Malawi orphanage boss receives death threats

  • Published

A Preston charity worker who runs a network of orphanages in Malawi has said she is afraid to return after receiving death threats.

Mary Woodworth was held in custody after being accused of trespassing on land used by her charity, Friends of Mulanje Orphans (Fomo), in July.

But the case against her was thrown out by a Malawian court and she returned home - via South Africa - on Thursday.

She said: "I have death threats, I have got recordings of death threats."

The Foreign and Commonwealth Office (FCO) said it would provide Mrs Woodworth with further consular assistance if she got in touch.

Mrs Woodworth, who was born in Malawi but is a British citizen, was arrested by police in the Mulanje district in July and charged with trespass over a land dispute.

The country's Supreme Court had already ruled the land belonged to her and the case against her eventually collapsed, allowing her to retrieve her passport.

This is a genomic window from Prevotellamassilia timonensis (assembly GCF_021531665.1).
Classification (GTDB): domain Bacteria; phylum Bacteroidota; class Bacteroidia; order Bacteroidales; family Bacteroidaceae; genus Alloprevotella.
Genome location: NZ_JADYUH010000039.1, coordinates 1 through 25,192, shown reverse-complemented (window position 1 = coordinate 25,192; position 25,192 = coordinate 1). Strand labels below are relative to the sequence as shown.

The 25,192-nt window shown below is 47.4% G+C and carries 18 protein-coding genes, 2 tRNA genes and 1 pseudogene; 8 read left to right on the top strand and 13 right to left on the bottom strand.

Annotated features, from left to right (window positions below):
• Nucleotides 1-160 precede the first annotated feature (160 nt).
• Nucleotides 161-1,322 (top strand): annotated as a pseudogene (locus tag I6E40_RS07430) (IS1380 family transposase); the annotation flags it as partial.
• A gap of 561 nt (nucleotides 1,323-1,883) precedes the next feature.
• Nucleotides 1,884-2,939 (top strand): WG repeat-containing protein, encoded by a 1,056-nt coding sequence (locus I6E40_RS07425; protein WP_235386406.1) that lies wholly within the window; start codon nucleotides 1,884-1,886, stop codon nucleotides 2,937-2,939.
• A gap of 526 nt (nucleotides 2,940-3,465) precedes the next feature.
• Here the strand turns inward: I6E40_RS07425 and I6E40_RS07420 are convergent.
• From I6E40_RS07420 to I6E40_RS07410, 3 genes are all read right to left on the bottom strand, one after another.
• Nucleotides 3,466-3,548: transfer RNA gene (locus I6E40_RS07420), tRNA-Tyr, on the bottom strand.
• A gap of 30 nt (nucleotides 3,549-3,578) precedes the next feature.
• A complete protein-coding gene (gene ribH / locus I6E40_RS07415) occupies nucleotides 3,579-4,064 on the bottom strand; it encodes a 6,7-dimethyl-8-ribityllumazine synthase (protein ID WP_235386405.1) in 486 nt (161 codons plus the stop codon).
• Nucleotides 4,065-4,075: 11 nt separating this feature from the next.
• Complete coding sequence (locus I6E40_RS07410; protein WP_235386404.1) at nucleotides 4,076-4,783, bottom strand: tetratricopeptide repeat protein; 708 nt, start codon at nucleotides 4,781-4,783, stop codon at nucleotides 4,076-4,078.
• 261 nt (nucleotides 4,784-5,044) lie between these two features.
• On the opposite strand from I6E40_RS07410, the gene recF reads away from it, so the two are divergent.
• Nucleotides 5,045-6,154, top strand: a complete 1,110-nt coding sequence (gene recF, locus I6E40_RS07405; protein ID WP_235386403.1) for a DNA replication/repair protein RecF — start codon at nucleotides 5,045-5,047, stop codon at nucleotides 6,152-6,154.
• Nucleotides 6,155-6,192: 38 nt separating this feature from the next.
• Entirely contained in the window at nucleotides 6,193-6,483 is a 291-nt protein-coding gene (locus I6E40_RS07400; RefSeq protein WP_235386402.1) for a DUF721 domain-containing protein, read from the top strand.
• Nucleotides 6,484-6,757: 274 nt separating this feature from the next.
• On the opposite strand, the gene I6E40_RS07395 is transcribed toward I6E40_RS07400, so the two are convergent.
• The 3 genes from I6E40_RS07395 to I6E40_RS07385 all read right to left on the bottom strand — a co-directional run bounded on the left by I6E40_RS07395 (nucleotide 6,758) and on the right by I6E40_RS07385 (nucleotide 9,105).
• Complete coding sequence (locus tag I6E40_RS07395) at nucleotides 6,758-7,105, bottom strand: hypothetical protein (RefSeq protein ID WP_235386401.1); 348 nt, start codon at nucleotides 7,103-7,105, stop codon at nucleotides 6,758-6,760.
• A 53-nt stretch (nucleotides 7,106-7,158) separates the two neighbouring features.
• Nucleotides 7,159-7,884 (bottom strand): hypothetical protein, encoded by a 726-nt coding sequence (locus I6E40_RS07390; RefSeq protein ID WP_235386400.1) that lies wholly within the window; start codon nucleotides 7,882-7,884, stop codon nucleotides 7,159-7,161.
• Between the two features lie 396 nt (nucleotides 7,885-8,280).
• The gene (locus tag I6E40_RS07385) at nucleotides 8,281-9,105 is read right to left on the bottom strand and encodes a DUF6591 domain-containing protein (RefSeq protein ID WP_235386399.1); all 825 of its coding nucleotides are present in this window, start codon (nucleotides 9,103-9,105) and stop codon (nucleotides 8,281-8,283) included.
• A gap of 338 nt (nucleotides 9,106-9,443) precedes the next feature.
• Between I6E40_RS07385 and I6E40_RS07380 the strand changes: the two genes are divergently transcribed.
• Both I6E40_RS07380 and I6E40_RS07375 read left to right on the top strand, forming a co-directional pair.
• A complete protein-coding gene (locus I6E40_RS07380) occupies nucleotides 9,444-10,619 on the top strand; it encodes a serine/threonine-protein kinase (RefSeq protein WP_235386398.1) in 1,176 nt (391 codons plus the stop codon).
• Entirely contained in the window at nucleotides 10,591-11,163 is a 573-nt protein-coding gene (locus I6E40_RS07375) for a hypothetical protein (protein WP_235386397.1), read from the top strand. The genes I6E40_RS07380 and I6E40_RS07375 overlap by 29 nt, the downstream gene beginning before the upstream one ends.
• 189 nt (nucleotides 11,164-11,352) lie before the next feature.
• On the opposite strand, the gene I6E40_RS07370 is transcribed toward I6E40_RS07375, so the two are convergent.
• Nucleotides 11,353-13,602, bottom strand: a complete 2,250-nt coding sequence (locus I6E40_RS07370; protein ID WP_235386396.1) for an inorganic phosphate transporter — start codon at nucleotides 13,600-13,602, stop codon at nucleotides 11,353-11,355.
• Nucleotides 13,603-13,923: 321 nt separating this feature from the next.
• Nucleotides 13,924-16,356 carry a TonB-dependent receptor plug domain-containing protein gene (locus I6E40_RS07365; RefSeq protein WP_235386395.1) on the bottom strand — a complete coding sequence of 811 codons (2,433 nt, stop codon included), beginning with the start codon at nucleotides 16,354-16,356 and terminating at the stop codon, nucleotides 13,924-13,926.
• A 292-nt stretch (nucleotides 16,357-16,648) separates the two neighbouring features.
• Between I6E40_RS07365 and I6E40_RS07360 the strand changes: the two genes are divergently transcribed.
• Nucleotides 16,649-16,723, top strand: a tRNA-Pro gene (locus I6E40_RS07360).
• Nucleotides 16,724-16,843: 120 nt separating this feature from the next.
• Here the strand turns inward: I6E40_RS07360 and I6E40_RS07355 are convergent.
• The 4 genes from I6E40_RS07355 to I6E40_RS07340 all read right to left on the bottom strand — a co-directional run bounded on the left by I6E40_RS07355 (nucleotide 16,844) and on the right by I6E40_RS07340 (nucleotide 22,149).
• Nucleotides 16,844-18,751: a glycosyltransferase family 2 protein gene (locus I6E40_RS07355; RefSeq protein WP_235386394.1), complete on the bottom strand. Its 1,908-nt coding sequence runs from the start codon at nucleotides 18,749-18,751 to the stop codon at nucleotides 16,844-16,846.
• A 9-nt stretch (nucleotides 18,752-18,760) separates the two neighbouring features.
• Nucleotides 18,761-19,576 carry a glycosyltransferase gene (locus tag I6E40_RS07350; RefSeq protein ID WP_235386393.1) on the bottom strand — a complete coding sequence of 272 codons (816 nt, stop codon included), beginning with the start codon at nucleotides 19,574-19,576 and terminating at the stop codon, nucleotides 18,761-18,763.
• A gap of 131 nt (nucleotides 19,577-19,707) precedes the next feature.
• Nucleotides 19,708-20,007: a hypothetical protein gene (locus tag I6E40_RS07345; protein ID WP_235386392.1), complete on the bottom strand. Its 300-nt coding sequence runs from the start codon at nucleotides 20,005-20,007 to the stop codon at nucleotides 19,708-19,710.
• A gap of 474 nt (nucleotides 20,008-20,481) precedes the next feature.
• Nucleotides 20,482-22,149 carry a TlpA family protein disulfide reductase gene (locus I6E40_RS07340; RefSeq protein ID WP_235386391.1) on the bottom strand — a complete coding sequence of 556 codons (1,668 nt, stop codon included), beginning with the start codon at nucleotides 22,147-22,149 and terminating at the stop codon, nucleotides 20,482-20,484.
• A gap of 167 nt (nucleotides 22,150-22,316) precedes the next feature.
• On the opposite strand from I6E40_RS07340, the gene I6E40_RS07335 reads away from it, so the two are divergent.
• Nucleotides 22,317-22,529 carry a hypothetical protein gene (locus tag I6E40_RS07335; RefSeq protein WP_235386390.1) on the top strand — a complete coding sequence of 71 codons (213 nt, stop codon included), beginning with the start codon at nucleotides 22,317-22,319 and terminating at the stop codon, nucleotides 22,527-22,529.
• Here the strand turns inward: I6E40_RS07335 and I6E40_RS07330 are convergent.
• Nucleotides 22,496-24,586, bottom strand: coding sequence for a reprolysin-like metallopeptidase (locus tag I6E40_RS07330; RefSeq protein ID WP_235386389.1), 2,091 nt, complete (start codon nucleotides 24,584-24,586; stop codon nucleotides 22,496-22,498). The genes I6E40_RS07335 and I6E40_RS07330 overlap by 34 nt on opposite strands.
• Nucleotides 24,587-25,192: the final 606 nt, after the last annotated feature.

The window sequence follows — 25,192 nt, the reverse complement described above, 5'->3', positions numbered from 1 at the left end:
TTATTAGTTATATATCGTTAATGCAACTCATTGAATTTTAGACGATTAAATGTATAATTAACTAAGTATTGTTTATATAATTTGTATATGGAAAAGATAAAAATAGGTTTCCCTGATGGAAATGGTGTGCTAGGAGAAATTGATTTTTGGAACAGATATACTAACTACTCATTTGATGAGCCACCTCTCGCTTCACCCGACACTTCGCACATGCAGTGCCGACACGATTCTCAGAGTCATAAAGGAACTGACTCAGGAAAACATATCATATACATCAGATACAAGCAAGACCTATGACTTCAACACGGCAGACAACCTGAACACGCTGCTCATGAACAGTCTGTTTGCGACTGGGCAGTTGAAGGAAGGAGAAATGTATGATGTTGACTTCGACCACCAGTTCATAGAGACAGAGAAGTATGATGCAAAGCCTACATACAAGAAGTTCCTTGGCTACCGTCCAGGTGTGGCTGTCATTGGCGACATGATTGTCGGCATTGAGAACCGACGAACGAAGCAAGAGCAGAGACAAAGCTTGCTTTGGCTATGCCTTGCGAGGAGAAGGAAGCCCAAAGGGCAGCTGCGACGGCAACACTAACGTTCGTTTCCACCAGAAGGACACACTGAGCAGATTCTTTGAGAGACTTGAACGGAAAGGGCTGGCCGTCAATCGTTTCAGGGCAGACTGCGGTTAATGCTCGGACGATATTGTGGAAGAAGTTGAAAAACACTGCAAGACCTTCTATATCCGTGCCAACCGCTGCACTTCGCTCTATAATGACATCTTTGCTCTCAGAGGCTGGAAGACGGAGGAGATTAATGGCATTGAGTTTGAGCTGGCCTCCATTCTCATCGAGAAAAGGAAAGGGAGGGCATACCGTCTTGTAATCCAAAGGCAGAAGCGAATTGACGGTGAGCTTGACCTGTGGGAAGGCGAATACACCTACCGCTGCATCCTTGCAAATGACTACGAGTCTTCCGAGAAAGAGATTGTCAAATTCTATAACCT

She runs a network of 13 orphanages, caring for more than 5,000 children, but the company which owns the adjoining tea plantation contests ownership of the Mulanje site, used by the charity to grow food.

"We are doing well in the Mulanje district and the community knows the charity, this is the only charity they can see.

"They are receiving the fruit. It's a small charity but its direct to the children.

"They've got over 500 acres of land and our land is just 10 to 20 acres. It's nothing compared to them. This land is feeding over 5,000 orphans."

Lawyer no show

Despite the conclusion of the court case, Mrs Woodworth told the BBC she was too afraid to return to the country.

"I am not going to go back... I didn't tell anybody, even the British High Commissioner in Malawi, they don't know that I am here."

Mrs Woodworth's case was discharged by the court on 28 September after the public prosecution team failed to turn up on three separate occasions.

"The British High Commission contacted Mrs Woodworth after her case was discharged," said a spokesperson.

"Because she is no longer in detention, her case has been discharged and she is no longer in Malawi, we will not need to have any further contact with Mrs Woodworth unless she needs to contact us."

Mrs Woodworth is now back at home in Preston with her husband, Keith, and the rest of their family.

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